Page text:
Having graduated from veterinary school in 1982, this year marks my 30th year practicing veterinary medicine! Wow, that’s a lot of years! What feels most remarkable is that I’ve been able to work at the same profession for so long without becoming bored or complacent. I’m certain the reason is that not a single week goes by without my seeing or experiencing something new and exciting.
Take Dottie, for example. This exuberant 5-year-old spayed female Jack Russell Terrier mix was referred to me because of persistent vomiting despite treatment with a variety of medications. Little Miss Dot continued to eat well and she remained normally active, but her daily vomiting continued. Blood and urine testing were normal as were x-rays of her belly.
When I examined Dottie, had I not known better I would have thought she was a completely healthy little girl. I performed abdominal ultrasound, the results of which were normal. The next step was endoscopy in which a long telescope device was passed down her esophagus and into her stomach and upper small intestine. Lo and behold, when I entered Dot’s stomach I was greeted by a herd of little white worms! They were crawling every which way and many dove into their burrows within the lining of Dot’s stomach in response to the bright light of the endoscope. No wonder the poor girl was vomiting!
Never before thirty years of practice have I seen stomach worms, aka Physaloptera! I’ve just moved cross-country, so I assumed that I’d just encountered my first case of a disease that must be common in the Carolinas. Not so! Other than as photos in a textbooks, none of my coworkers had ever before seen Physaloptera. There was a crowd of twenty or so people crowded into the endoscopy suite in order to have a look. (I should have charged admission!)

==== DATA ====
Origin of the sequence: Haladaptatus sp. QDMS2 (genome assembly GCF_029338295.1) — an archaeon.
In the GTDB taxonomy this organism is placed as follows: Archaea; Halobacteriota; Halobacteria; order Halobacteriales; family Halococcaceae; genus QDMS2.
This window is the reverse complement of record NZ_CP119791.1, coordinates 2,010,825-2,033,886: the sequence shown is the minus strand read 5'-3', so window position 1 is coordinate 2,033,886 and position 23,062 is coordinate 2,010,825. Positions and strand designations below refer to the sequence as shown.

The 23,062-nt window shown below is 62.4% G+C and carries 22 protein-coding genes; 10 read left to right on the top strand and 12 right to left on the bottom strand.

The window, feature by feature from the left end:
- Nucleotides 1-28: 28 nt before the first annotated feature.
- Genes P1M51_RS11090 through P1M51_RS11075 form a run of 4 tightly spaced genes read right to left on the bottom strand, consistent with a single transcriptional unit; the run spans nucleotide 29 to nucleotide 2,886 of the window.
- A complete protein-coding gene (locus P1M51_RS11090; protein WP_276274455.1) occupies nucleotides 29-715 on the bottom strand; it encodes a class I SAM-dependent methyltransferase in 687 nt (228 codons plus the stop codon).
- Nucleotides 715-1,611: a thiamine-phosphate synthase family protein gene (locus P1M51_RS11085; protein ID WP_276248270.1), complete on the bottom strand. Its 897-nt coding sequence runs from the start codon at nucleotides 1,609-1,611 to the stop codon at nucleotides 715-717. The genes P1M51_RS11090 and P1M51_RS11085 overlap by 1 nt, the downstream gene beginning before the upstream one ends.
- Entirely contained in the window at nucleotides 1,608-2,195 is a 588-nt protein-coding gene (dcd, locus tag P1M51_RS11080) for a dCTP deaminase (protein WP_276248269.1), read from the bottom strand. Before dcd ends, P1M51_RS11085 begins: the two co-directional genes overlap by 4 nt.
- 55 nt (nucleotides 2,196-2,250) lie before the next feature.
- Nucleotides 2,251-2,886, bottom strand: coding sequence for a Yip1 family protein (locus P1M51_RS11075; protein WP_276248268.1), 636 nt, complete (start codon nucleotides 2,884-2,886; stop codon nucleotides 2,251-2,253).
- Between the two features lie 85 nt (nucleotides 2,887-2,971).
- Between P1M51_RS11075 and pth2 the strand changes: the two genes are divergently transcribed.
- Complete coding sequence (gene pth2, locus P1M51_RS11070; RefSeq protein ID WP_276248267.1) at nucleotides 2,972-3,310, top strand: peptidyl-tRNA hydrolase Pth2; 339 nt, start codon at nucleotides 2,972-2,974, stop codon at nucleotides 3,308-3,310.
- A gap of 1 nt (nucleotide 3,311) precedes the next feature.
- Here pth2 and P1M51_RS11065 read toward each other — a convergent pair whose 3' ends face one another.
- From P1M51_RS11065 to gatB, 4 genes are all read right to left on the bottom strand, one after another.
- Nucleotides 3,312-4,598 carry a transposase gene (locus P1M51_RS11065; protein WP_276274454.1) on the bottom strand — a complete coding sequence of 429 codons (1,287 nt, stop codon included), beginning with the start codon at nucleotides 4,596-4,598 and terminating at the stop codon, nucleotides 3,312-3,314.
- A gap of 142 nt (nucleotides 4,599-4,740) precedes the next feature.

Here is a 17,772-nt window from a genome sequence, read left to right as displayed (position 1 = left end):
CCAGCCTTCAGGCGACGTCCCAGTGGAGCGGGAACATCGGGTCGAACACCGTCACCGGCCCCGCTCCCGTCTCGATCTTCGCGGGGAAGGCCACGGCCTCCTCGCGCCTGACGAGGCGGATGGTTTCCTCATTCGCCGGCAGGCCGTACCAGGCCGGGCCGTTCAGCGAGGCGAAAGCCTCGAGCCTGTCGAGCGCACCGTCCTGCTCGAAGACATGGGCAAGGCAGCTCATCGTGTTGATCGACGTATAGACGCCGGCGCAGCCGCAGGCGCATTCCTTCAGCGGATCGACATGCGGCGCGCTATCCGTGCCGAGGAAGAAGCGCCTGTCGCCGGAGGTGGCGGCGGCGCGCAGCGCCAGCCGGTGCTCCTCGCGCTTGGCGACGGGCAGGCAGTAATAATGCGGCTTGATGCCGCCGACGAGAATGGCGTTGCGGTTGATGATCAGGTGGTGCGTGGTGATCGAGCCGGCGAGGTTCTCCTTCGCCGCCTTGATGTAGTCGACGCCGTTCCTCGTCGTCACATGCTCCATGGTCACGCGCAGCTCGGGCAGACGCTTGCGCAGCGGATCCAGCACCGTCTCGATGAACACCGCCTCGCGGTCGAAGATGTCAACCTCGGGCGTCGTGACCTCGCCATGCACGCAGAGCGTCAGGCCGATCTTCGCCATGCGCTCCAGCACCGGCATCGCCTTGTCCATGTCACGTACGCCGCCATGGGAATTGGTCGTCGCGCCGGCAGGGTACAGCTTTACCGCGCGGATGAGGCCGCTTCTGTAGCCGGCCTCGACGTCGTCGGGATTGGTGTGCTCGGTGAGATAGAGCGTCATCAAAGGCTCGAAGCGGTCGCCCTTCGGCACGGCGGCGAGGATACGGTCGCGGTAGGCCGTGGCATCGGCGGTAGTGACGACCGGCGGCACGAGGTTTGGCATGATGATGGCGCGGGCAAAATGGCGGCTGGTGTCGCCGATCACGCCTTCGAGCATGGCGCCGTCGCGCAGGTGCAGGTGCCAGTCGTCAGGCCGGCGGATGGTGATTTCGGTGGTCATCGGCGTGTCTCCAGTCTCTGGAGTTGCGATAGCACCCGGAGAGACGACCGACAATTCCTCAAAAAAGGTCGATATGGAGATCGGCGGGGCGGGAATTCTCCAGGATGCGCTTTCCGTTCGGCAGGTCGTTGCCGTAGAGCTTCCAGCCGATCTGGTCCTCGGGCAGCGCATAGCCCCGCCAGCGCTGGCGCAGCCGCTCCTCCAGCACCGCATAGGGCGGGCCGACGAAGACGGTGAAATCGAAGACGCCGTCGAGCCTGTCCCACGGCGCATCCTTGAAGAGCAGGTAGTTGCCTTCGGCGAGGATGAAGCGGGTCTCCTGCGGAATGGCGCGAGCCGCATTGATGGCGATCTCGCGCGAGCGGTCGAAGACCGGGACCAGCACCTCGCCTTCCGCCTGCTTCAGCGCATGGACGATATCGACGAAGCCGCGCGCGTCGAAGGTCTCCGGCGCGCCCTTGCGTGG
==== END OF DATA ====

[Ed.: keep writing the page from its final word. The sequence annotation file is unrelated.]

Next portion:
Intestinal worms in dogs and cats are commonplace. Worms living (and burrowing) in the stomach are a rarity and I may have encountered my first and only career case of Physaloptera. These worms are transmitted via insects such as beetles, cockroaches, and crickets. Dogs who eat such critters are subject to developing stomach worms. The eggs of the worm may show up via fecal flotation (the stool sample is examined under the microscope). Veterinarians don’t commonly think of running fecals on patients with vomiting as the only symptom. I certainly won’t be skipping this test in the future! Running a simple fecal flotation is far less expensive and a whole lot easier on the patient than an endoscopic procedure.
Dot received the appropriate deworming medication and her vomiting has completely resolved. Her doting family members are thrilled with the outcome and they are going to do their best to prevent their little girl from snacking on insects in the future.
Do you encounter new and exciting things in your chosen profession? Please do tell!
Nancy Kay, DVM
Diplomate, American College of Veterinary Internal Medicine
Author of Speaking for Spot: Be the Advocate Your Dog Needs to Live a Happy, Healthy, Longer Life
Author of Your Dog’s Best Health: A Dozen Reasonable Things to Expect From Your Vet
Recipient, Leo K. Bustad Companion Animal Veterinarian of the Year Award
Recipient, American Animal Hospital Association Animal Welfare and Humane Ethics Award
Recipient, Dog Writers Association of America Award for Best Blog
Recipient, Eukanuba Canine Health Award
Recipient, AKC Club Publication Excellence Award
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Please visit http://www.speakingforspot.com to read excerpts from Speaking for Spot and Your Dog’s Best Health. There you will also find “Advocacy Aids”- helpful health forms you can download and use for your own dog, and a collection of published articles on advocating for your pet’s health. Speaking for Spot and Your Dog’s Best Health are available at www.speakingforspot.com, Amazon.com, local bookstores, and your favorite online book seller.